New podcast episode!
Same old terrible people.
Normally, our podcast is accessible only to patrons of this site who pledge $1 or more, but since we went on such a shamefully long hiatus, we’re just putting this new episode out there. Free! Free! And worth every cent.
Our podcast (which we hope to start producing weekly again) is about 25 minutes of me and my husband Damien having some drinks and talking about stuff that amuses us, which this week includes errant underwear, errant Malteasers, blue caviar, and a little thing I like to call “Malcolm Gladwell.” No politics. A little cussing. More in-jokes than you can even handle. There’s usually a poem at the end, but this week, I went with something different.
We are very grateful to our current, faithful patrons who have stuck with us for no good reason at all. Really, thank you.
Everyone else, do consider becoming a patron! I try to keep ads on this site as un-intrusive as possible, and patrons make that possible, as well as warming my cold little heart.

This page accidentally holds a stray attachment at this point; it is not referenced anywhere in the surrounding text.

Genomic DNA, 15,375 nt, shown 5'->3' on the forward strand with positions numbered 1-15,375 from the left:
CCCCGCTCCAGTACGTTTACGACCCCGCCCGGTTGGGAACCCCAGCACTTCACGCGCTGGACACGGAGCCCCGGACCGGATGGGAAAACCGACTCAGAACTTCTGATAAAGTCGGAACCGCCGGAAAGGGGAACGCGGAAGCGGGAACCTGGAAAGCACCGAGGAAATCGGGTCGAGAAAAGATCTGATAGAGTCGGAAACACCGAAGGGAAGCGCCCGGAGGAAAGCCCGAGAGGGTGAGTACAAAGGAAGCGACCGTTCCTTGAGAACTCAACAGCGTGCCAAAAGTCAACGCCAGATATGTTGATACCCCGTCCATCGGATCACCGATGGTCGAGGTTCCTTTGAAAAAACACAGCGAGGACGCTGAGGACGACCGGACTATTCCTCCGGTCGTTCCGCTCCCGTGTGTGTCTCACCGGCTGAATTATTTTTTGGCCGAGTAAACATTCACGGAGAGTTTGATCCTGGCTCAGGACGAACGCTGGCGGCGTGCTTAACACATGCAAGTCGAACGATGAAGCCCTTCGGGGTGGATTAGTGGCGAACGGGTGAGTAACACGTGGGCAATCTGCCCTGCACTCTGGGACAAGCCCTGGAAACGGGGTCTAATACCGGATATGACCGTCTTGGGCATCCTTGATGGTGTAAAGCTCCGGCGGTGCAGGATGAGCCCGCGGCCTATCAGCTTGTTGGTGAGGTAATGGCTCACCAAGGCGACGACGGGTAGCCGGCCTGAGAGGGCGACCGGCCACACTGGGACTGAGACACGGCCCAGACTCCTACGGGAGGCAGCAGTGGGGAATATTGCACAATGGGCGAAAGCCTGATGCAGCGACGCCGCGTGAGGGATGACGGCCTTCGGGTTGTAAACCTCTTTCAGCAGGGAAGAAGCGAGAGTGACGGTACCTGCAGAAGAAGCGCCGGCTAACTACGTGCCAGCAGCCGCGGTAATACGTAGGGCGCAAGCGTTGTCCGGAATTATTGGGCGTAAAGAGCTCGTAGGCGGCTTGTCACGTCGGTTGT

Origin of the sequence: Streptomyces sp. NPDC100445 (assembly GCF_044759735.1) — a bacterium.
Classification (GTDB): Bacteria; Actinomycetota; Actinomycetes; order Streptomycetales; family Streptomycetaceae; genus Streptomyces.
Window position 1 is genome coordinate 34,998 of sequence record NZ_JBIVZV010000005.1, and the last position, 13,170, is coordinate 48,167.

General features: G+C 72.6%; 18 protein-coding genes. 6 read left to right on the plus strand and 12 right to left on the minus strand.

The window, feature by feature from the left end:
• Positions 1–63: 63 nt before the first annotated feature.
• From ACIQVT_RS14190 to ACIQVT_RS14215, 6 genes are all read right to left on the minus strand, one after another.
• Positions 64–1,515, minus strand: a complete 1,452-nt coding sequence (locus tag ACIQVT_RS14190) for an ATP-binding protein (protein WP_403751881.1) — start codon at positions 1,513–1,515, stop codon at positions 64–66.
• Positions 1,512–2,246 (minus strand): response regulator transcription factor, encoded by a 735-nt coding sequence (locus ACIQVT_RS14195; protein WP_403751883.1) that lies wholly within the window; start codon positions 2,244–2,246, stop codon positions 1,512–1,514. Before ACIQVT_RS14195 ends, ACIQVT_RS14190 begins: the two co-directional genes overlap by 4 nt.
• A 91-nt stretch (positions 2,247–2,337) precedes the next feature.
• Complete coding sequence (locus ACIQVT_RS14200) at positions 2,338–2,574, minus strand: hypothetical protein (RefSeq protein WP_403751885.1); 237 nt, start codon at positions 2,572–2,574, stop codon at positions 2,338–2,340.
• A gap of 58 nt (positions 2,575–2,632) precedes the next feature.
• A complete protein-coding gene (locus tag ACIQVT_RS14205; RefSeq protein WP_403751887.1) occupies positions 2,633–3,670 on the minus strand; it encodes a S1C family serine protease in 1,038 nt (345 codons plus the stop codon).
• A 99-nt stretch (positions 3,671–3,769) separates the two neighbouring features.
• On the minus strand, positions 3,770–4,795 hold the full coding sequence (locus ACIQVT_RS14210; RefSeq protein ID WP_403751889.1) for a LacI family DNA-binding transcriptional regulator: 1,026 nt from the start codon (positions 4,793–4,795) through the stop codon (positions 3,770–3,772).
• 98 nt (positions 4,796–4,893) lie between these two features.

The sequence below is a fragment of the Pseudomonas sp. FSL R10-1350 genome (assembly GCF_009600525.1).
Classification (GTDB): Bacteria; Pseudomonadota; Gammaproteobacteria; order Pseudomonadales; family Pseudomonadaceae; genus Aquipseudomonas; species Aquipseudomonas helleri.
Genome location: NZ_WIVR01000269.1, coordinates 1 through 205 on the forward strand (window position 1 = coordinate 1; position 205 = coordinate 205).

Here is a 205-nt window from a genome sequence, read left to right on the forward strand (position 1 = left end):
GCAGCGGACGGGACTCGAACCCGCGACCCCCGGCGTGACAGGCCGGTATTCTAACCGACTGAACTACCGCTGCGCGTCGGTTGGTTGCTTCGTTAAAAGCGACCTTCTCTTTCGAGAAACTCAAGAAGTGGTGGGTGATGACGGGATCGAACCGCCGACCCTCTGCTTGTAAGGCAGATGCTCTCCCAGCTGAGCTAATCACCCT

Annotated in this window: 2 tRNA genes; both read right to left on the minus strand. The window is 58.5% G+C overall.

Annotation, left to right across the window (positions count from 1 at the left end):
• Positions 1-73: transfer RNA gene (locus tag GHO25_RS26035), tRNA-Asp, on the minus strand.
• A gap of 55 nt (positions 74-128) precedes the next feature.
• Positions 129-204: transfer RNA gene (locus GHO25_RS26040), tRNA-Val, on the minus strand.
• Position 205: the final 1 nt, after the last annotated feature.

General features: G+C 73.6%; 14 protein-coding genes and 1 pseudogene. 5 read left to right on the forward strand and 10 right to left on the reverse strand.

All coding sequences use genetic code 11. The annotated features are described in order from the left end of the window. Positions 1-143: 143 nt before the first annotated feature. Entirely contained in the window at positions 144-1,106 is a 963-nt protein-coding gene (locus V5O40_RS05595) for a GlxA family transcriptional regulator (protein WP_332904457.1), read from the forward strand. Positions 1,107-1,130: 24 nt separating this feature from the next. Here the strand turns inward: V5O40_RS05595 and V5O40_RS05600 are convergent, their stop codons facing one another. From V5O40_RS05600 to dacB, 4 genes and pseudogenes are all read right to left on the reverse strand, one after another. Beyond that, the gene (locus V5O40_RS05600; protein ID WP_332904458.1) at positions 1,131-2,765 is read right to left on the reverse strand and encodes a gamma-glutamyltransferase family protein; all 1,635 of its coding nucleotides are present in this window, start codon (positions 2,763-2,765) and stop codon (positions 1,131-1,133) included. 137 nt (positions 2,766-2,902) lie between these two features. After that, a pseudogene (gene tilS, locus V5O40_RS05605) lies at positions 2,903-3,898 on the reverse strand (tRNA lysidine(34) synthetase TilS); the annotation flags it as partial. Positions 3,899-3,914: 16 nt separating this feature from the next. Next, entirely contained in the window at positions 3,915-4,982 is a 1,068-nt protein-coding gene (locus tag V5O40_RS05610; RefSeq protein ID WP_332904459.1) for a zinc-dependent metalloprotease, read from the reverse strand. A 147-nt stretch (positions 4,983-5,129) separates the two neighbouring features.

Who can even say what’s in this podcast? What isn’t in this podcast? Not Chuck Norris, that’s who!
And not a poem by Donald Justice.
Photo by Carlos Killpack via Flickr (Creative Commons)
It’s a stone cold sober podcast! And in honor of how much we suck, it’s free.
Damien and I incisively analyze the dead hand of Mother Angelica, how Facebook pranks all of Australia, newspapers that were not metaphors, a small disappointment about sharks, cocktails, lyme disease, toxic masculinity, and so much more. And a poem by W.B. Yeats.
LEONARD BERNSTEIN! It almost works.
And a poem by John Bargowski.
In honor of FINALLY GETTING AROUND TO RECORDING A PODCAST FOR ONCE, we’re making this one free to all comers. (Normally, podcasts are for closers, I mean patrons.) Sorry it’s been so long! Or, you’re welcome! You’re welcome!
This evening, we snickered our way around hybrid wolves, Vienna sausages, the town with no bootstraps, cellulite, egg salad, William Faulkner and his sauce, the difference between boys and girls, and of course a poem by Wislawa Szymborska.
Additional audio “provided” by “Damien.”
Image via Wikimedia Commons